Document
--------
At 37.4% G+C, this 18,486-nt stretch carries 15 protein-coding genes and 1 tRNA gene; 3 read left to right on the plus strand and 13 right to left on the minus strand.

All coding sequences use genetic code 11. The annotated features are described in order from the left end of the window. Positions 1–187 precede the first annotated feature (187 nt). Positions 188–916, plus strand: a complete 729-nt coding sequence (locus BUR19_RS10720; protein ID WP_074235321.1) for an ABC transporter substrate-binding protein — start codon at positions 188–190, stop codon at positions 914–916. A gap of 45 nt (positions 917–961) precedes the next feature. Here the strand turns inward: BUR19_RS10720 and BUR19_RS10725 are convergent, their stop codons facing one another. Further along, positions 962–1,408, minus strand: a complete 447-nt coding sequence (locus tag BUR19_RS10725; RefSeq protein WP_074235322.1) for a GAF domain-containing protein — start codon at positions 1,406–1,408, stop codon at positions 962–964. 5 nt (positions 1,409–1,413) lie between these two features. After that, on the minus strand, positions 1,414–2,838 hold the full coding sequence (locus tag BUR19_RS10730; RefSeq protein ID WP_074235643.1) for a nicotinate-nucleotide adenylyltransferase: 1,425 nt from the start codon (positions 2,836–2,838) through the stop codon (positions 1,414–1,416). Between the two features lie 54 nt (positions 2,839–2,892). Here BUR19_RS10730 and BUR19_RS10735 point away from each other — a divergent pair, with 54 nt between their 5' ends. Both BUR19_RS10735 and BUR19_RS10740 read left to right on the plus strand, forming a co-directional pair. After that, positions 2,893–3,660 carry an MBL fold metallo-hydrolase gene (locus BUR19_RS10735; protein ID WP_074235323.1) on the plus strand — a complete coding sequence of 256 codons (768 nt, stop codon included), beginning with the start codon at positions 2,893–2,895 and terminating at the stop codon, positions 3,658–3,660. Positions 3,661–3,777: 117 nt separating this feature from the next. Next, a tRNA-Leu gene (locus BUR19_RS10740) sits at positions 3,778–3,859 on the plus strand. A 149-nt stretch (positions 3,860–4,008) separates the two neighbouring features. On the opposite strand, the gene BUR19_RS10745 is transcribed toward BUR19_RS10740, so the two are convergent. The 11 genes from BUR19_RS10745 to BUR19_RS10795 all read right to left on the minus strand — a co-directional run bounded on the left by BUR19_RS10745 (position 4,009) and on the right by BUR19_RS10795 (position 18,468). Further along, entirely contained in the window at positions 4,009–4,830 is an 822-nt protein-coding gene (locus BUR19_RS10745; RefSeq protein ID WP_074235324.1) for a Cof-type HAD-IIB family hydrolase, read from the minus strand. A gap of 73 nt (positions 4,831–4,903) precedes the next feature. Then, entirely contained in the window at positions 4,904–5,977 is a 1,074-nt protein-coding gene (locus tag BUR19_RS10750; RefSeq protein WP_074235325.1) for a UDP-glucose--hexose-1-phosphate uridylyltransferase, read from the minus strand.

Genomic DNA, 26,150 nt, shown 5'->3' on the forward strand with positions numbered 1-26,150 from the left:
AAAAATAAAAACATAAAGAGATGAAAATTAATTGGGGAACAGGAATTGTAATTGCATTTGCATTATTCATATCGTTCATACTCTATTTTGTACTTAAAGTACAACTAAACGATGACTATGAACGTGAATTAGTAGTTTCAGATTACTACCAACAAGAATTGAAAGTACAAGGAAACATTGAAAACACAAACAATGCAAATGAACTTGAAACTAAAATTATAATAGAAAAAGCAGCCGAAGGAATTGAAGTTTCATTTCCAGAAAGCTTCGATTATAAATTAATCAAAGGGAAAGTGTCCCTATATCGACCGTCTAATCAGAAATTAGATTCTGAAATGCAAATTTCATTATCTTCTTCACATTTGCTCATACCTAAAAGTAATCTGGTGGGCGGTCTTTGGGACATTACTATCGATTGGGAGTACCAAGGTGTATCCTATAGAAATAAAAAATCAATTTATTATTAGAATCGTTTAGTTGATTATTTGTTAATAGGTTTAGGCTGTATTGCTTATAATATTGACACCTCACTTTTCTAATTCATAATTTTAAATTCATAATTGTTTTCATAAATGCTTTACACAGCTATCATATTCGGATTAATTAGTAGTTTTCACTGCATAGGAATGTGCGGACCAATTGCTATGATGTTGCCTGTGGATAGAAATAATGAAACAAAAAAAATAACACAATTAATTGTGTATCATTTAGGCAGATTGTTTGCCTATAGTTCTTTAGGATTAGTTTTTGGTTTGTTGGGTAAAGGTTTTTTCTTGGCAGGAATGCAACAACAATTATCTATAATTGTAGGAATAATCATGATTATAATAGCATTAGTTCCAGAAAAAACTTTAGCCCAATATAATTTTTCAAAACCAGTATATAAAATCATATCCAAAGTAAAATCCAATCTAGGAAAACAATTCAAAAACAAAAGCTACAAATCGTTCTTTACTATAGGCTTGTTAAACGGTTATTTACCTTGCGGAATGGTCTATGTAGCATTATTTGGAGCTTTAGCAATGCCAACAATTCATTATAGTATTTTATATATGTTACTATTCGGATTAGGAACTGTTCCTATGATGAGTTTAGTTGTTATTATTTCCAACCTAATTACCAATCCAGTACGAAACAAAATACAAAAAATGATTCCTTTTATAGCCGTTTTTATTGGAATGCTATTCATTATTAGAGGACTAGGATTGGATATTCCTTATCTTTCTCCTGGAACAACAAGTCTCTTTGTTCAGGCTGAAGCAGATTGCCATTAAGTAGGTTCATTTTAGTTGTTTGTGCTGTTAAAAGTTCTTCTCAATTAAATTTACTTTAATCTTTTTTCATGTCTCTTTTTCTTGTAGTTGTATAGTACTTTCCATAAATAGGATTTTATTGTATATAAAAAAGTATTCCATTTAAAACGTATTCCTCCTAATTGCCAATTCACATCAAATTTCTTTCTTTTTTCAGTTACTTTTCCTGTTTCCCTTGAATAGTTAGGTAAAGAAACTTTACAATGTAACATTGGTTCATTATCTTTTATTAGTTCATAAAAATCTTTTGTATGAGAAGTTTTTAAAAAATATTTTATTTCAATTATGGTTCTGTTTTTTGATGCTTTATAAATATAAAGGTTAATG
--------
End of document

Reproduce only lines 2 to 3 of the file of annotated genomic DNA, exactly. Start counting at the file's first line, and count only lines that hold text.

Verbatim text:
All coding sequences use genetic code 11. The annotated features are described in order from the left end of the window. Positions 1–187 precede the first annotated feature (187 nt). Positions 188–916, plus strand: a complete 729-nt coding sequence (locus BUR19_RS10720; protein ID WP_074235321.1) for an ABC transporter substrate-binding protein — start codon at positions 188–190, stop codon at positions 914–916. A gap of 45 nt (positions 917–961) precedes the next feature. Here the strand turns inward: BUR19_RS10720 and BUR19_RS10725 are convergent, their stop codons facing one another. Further along, positions 962–1,408, minus strand: a complete 447-nt coding sequence (locus tag BUR19_RS10725; RefSeq protein WP_074235322.1) for a GAF domain-containing protein — start codon at positions 1,406–1,408, stop codon at positions 962–964. 5 nt (positions 1,409–1,413) lie between these two features. After that, on the minus strand, positions 1,414–2,838 hold the full coding sequence (locus tag BUR19_RS10730; RefSeq protein ID WP_074235643.1) for a nicotinate-nucleotide adenylyltransferase: 1,425 nt from the start codon (positions 2,836–2,838) through the stop codon (positions 1,414–1,416). Between the two features lie 54 nt (positions 2,839–2,892). Here BUR19_RS10730 and BUR19_RS10735 point away from each other — a divergent pair, with 54 nt between their 5' ends. Both BUR19_RS10735 and BUR19_RS10740 read left to right on the plus strand, forming a co-directional pair. After that, positions 2,893–3,660 carry an MBL fold metallo-hydrolase gene (locus BUR19_RS10735; protein ID WP_074235323.1) on the plus strand — a complete coding sequence of 256 codons (768 nt, stop codon included), beginning with the start codon at positions 2,893–2,895 and terminating at the stop codon, positions 3,658–3,660. Positions 3,661–3,777: 117 nt separating this feature from the next. Next, a tRNA-Leu gene (locus BUR19_RS10740) sits at positions 3,778–3,859 on the plus strand. A 149-nt stretch (positions 3,860–4,008) separates the two neighbouring features. On the opposite strand, the gene BUR19_RS10745 is transcribed toward BUR19_RS10740, so the two are convergent. The 11 genes from BUR19_RS10745 to BUR19_RS10795 all read right to left on the minus strand — a co-directional run bounded on the left by BUR19_RS10745 (position 4,009) and on the right by BUR19_RS10795 (position 18,468). Further along, entirely contained in the window at positions 4,009–4,830 is an 822-nt protein-coding gene (locus BUR19_RS10745; RefSeq protein ID WP_074235324.1) for a Cof-type HAD-IIB family hydrolase, read from the minus strand. A gap of 73 nt (positions 4,831–4,903) precedes the next feature. Then, entirely contained in the window at positions 4,904–5,977 is a 1,074-nt protein-coding gene (locus tag BUR19_RS10750; RefSeq protein WP_074235325.1) for a UDP-glucose--hexose-1-phosphate uridylyltransferase, read from the minus strand.

Genomic DNA, 26,150 nt, shown 5'->3' on the forward strand with positions numbered 1-26,150 from the left: